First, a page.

The American Public Health Association recommends against prophylactic wisdom tooth removal because “the removal of these teeth, like the removal of any teeth, should be based on evidence of diagnosed pathology or demonstrable need, rather than anticipated future pathology.” The APHA’s position is drawn from scientific research that documents the risks of injury to the nerves of the jaw, which can cause permanent numbness of the tongue, lips, and cheeks, as well as damage to the temporomandibular (jaw) joint and adjacent teeth.
During the surgery, the patient receives anesthesia, and afterwards strong pain killers like Vicodin may be prescribed, which can set a young person up for addiction. Best not to endure this type of invasive injury in the first place – having your teeth carved out of your skull sounds like something that should only be done as an absolute last resort any way.
Every operation carries risk, especially those that are done near the brain, so why put ourselves through this torture voluntarily? Please educate those you know in the age range of 17-24 (when the operation is usually performed) that they should make sure they actually absolutely have to go through with this. If it is not medically necessary, then brushing your teeth and healthy eating might be better for your dental and overall wellbeing than major surgery.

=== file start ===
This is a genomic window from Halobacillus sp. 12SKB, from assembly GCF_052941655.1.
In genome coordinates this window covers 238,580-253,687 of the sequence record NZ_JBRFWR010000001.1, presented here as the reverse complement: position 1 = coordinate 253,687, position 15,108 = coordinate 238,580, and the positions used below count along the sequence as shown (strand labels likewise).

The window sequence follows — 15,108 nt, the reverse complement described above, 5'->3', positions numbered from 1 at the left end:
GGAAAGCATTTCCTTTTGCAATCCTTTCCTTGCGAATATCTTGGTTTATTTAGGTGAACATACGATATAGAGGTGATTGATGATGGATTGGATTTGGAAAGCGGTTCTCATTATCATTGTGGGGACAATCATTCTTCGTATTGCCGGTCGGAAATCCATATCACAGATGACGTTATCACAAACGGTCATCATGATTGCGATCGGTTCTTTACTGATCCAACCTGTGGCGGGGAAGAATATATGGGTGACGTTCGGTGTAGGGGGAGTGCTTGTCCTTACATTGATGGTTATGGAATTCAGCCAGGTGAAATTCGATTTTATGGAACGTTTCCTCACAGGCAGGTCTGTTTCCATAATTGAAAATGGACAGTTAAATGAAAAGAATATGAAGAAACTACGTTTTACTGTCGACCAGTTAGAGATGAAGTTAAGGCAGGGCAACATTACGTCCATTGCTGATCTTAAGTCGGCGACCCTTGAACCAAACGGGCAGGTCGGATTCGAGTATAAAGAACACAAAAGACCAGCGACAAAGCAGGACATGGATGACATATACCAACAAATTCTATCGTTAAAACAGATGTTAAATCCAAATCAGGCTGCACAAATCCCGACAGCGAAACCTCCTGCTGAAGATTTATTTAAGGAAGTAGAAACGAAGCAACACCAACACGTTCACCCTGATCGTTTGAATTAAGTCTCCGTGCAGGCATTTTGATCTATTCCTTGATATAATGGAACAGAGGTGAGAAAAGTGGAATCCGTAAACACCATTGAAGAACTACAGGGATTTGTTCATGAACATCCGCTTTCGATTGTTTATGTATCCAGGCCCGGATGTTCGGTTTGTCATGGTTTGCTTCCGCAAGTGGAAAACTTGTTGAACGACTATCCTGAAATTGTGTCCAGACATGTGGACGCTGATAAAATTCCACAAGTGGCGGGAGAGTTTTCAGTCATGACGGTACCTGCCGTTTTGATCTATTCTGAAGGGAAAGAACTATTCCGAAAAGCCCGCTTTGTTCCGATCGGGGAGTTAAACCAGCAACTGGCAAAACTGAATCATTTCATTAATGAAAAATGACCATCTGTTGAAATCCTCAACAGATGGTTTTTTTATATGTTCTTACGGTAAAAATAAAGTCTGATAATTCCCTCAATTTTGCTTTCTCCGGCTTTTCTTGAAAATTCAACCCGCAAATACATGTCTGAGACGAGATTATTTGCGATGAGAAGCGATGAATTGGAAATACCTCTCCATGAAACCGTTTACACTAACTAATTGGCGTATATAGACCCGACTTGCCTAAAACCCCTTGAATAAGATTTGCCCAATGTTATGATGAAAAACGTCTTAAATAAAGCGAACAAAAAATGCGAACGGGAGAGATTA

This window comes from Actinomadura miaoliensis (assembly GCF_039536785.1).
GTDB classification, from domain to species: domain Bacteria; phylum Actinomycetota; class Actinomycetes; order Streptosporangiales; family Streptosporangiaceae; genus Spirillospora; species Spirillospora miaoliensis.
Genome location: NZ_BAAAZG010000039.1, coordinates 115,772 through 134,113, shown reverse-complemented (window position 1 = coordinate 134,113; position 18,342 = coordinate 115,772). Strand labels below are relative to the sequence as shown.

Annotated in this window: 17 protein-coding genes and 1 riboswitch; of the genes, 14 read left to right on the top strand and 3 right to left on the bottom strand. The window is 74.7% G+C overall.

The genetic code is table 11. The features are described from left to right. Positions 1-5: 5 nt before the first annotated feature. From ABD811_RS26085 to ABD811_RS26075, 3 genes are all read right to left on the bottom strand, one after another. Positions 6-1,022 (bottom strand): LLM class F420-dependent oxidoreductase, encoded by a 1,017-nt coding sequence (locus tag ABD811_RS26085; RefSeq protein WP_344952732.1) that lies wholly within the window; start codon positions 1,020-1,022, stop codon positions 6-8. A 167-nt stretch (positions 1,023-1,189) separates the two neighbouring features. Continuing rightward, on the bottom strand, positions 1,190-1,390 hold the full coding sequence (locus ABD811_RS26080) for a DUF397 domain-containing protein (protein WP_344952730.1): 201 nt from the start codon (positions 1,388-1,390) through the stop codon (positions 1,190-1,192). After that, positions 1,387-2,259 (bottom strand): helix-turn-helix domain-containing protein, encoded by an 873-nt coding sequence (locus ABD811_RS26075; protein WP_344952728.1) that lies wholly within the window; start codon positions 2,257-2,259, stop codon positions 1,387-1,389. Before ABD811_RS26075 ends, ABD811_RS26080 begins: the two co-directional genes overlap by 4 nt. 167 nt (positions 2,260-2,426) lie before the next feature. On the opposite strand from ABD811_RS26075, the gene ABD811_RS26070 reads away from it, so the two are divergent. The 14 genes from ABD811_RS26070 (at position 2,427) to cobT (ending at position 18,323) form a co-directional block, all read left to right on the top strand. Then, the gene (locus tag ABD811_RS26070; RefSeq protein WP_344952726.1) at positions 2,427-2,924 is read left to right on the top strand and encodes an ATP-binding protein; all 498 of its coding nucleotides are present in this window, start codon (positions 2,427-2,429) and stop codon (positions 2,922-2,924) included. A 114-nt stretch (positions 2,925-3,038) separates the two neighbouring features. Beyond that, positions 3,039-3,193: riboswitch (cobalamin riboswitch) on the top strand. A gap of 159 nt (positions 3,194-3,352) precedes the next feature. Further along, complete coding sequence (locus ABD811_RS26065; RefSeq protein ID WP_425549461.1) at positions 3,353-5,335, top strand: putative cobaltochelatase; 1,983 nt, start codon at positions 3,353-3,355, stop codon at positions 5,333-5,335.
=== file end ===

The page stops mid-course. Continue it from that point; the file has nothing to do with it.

1. Moisse, Katie. “Parents Sue After Teen Dies During Wisdom Tooth Surgery.” ABC News. 15 December 2011. Web. 23 August 2012.
2. Rabin, Roni Caryn. “Wisdom of Having That Tooth Removed” The New York Times. 05 September 2011. Web. 23 August 2012.
3. “No Wisdom In Routinely Pulling Wisdom Teeth, Study Says.” Science Daily. 29 April 2005. Web. 23 August 2012.
4. “Wisdom teeth – removal (TA1).” National Institute for Health and Clinical Excellence. 10 January 2011. Web. 23 August 2012.